On this day I am grateful to my mother. When I was growing up, my security relied on my parents. In my mind, we were a Love Triangle–our own Holy Trinity if you will–with my dad at the top, and me and my mom at the bottom. I didn’t want much if we weren’t all together. As the years went on, my mom and I developed an incredibly close relationship. I would tell people she was my best friend. I would nurture her and look out for her. I never told her, but I’d even get scared in the middle of the night that something might happen, so I’d get up and check her breathing. Mother-Daughter relationships are extremely complicated and can be incredibly volatile. Yet somehow, my mother and I were able to navigate through the explosive Mother/Daughter realm with ease. We were the amazing dynamic duo. We were the envy of mothers and daughters everywhere. I had several friends chastise their moms with cries of “Why can’t we be more like Je’Niece and her mom!” Of course our relationship would irritate the hell out of my dad and he’d say things like “Your mother is going to hurt your feelings one day.” I thought that was incredibly odd and quite rude to say, and I couldn’t understand why he’d say that—until he passed away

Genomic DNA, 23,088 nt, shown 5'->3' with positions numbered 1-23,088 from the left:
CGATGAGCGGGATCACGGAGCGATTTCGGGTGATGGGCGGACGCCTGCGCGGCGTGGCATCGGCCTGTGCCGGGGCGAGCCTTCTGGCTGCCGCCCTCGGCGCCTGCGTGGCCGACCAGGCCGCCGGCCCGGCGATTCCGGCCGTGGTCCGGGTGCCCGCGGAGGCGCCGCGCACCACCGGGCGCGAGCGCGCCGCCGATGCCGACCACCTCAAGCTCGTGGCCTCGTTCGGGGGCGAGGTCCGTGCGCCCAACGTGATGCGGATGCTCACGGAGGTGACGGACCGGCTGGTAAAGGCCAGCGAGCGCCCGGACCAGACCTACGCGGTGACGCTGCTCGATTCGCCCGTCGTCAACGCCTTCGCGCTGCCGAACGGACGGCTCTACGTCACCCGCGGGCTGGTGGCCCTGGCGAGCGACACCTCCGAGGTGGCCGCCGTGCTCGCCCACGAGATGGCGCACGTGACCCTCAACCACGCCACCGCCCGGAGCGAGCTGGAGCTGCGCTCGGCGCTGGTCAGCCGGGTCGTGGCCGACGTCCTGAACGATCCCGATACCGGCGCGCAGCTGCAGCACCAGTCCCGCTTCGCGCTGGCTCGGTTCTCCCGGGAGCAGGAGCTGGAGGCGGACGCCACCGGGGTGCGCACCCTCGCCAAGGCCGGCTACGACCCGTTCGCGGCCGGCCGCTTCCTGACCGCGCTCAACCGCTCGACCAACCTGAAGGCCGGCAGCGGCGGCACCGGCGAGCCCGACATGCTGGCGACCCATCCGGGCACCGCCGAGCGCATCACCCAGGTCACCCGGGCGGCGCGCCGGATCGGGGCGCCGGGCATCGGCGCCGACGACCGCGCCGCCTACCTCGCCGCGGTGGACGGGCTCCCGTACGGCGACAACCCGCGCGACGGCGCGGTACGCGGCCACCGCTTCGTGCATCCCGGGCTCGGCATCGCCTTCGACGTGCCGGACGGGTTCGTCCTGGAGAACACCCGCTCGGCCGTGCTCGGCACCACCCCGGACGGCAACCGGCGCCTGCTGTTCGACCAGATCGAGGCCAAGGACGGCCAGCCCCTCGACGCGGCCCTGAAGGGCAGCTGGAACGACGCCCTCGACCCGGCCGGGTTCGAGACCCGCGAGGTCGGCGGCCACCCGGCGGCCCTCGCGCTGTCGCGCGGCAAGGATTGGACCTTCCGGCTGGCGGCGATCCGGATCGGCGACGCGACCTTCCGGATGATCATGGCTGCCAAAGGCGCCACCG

An incredible shift took place in our relationship. A distance I’d never known grew between us. It felt quite hostile. All that mushy gooey-ness we shared seemed to dissipate before my very eyes. It was incredibly hard for me. As an only child, I’d built my identity on my parental units. Now my father was dead and it seemed that my mother was (in a way) dying to me as well. I would ask if I’d done anything, did I remind her too much of my dad, and of course she would say no. But she wouldn’t offer me any thing else. We went from talking for hours every day to not talking—sometimes for weeks at a time. She had her story she was into about me and I had my story that I was into about her. It was so bad that when she got engaged, I may have been the last person to find out. She told people at the spa we both went to before she told me! I was crushed. I don’t do well when my feelings are hurt. I retreat. To others, it appears that I’m angry, but I am not. I am simply hurt and unable to move forward. It’s a simple defense mechanism, but this time I made an exception. I chased my mother. I mean I ran after her until there were holes in my proverbial emotional shoes. I couldn’t sleep or eat and it seemed like the harder I chased, the faster and the farther she ran away. Until this day we have never come to a true conclusion as to what prompted the shift. But you know what? It doesn’t matter. All I know is that I am so thankful that it occurred, because it forced me to recognize some heavy truths. While I love my mother with one of the purest loves I’ve ever felt, we had an extremely co-dependent, slightly dysfunctional relationship. My father was the center of our universe and much of our bond centered on an Us vs. Him set up. We weren’t very honest with one another either. I think we both believed my father to be a brutally honest person who would not dare hesitate to hurt your feelings in the name of “Truth” so we wouldn’t give that honesty to one another. We’d give the sweet, syrup, sugar coated version of what we thought the other “needed” to hear. I think we both also bought into the notion that the only “important” person in the family was my dad. Even before he became famous, he had this electric energy that just commanded attention. We both knew we were important, but just not as important as he. So we settled into this coddling type of relationship with one another. Neither one of us living to our true potential, but telling each other that we were. When my dad passed away, we didn’t need that anymore. We needed to move into something that would better serve us. But I didn’t get that. Hell, I didn’t want that! I felt like: Dammit there has been enough change in my life (with my dad’s death and my divorce) and if I couldn’t have at least this one relationship the way it’s always been what the hell was left for me?! But I realize now that was one of the best things that ever happened to me. And it had to happen as it did because I wouldn’t have gotten the memo any other way. Had she not stepped away from me, I probably would have moved in with her and become a spinster. I would have played safe, put all my focus on her. I would have asked permission to make any type of move in my life and only done so if she wanted me to. I remember her coming to me after my dad died. She said, ‘I had a dream that you moved to California with Jasmine and I was so hurt. I just couldn’t believe that you would do that to me.” I really did want to move to California, but I took what she said as a warning and decided, “OK well I won’t do that.” That shift in our relationship showed me that having boundaries in our relationships is one of the healthiest, loving things we can do for the ones we love. That shift in our relationship healed the mother/daughter bond and allowed me to be a better mother to my daughter. Otherwise, I probably would have repeated the very same pattern with Jasmine. Regardless of my initial reaction, that shift was the best thing that ever happened to us. We both have gone on to the paths we were meant. I now know that better days are ahead of me and that I am the only person required to give permission in my life. And while our present relationship is not what it was, I don’t love or appreciate my mother any less than I did then. I may actually appreciate her more because she helped me find my strength. So in some ways, once again, my dad was right because my mom did in fact hurt my feelings. But whether she meant to or not, she made me a better person, Woman and Mother. So thanks Mom. You were and still are a great teacher.